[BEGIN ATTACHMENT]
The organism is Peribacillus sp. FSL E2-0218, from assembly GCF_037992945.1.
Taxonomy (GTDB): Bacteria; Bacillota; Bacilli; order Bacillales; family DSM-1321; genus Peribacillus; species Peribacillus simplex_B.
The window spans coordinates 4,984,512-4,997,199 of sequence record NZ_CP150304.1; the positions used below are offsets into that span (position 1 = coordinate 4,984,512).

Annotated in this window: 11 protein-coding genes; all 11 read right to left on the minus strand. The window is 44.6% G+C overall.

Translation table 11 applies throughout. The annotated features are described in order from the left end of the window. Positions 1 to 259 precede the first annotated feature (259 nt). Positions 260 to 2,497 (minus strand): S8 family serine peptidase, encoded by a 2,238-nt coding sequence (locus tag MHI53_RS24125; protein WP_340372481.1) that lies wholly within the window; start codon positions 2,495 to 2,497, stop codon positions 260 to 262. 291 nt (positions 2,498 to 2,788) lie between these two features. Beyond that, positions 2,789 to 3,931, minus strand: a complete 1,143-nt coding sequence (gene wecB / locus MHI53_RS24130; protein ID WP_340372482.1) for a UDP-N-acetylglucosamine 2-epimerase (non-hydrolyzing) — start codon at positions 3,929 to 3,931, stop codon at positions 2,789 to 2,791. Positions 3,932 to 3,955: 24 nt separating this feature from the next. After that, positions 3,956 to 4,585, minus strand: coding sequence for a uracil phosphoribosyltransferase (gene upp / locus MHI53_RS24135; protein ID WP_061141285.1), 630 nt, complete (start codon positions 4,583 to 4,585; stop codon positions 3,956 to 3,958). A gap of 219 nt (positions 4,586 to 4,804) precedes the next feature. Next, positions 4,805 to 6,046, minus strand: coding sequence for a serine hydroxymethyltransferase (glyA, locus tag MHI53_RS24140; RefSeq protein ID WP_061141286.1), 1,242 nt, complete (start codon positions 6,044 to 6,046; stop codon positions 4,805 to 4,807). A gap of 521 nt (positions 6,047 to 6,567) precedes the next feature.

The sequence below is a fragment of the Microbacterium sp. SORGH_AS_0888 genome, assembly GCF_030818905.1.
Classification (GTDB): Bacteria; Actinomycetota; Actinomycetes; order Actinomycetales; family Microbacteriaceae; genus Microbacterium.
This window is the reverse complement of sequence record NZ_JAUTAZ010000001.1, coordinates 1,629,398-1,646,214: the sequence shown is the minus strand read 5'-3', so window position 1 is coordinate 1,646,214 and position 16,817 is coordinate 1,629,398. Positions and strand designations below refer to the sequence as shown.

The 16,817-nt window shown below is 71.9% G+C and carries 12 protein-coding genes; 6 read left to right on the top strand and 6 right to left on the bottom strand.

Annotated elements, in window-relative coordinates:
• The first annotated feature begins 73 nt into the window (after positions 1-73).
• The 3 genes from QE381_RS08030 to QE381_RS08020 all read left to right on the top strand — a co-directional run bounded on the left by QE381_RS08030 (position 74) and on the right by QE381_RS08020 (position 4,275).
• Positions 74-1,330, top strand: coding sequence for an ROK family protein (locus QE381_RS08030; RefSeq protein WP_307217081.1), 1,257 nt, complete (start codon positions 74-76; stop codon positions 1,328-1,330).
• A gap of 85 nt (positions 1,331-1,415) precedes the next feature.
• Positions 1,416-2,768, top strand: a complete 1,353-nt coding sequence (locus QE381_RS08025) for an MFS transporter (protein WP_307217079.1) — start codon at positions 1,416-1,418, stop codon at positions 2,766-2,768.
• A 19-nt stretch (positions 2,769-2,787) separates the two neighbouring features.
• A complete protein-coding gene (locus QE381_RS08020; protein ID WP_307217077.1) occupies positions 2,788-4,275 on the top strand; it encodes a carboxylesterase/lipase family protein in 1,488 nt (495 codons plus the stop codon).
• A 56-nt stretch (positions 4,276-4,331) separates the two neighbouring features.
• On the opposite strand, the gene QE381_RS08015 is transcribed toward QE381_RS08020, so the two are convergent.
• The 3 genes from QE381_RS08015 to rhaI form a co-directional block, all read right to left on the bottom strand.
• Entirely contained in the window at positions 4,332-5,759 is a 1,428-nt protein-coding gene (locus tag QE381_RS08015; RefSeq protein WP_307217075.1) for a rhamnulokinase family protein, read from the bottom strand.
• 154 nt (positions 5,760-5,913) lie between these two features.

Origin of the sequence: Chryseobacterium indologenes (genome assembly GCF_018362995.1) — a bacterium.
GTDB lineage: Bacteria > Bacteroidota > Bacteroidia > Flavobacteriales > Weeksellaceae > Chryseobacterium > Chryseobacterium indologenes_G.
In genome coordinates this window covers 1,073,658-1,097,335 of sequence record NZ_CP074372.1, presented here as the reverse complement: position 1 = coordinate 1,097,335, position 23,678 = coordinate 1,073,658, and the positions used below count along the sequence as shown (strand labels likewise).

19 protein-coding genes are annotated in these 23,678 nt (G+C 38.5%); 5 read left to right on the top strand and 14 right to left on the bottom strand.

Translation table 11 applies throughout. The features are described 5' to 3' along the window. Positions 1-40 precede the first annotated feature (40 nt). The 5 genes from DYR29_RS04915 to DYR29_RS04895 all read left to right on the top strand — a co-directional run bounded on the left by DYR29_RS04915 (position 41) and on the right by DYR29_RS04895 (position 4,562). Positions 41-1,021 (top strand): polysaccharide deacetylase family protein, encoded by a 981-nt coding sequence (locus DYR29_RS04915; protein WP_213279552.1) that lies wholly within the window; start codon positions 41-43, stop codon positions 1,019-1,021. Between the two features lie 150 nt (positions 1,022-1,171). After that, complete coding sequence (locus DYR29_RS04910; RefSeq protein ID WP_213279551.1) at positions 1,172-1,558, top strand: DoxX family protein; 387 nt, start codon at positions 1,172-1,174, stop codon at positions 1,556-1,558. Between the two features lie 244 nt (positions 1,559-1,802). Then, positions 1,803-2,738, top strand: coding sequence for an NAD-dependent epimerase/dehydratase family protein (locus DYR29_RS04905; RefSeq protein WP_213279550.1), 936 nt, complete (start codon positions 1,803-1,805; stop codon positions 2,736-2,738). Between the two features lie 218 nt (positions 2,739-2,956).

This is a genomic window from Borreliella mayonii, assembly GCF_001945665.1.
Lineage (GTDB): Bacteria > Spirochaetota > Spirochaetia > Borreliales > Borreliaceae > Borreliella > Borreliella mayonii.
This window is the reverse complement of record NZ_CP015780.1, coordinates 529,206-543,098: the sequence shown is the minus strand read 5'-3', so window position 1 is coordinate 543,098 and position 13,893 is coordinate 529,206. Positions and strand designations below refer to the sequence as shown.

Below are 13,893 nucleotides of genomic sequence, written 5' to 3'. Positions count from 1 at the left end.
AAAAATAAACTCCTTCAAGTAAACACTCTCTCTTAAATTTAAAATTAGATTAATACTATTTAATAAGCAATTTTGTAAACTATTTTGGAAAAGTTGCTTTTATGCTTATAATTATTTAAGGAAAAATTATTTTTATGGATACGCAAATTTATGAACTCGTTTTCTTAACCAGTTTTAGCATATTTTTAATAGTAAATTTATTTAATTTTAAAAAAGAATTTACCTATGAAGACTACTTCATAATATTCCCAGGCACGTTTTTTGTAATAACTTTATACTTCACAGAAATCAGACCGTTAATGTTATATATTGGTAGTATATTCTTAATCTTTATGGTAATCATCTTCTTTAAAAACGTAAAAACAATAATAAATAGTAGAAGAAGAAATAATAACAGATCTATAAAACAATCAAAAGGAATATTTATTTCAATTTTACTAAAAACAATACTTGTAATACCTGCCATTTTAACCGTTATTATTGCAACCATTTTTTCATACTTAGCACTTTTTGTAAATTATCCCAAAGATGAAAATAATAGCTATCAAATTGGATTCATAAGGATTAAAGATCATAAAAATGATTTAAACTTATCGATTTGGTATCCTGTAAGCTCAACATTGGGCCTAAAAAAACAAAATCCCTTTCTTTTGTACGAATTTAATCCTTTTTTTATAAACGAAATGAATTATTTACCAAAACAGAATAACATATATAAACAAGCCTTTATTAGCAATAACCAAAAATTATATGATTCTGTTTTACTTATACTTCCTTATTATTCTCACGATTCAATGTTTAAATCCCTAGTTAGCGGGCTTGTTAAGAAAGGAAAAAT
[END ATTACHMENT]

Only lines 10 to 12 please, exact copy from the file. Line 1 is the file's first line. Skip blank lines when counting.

Annotated elements, in window-relative coordinates:
• The first annotated feature begins 73 nt into the window (after positions 1-73).
• The 3 genes from QE381_RS08030 to QE381_RS08020 all read left to right on the top strand — a co-directional run bounded on the left by QE381_RS08030 (position 74) and on the right by QE381_RS08020 (position 4,275).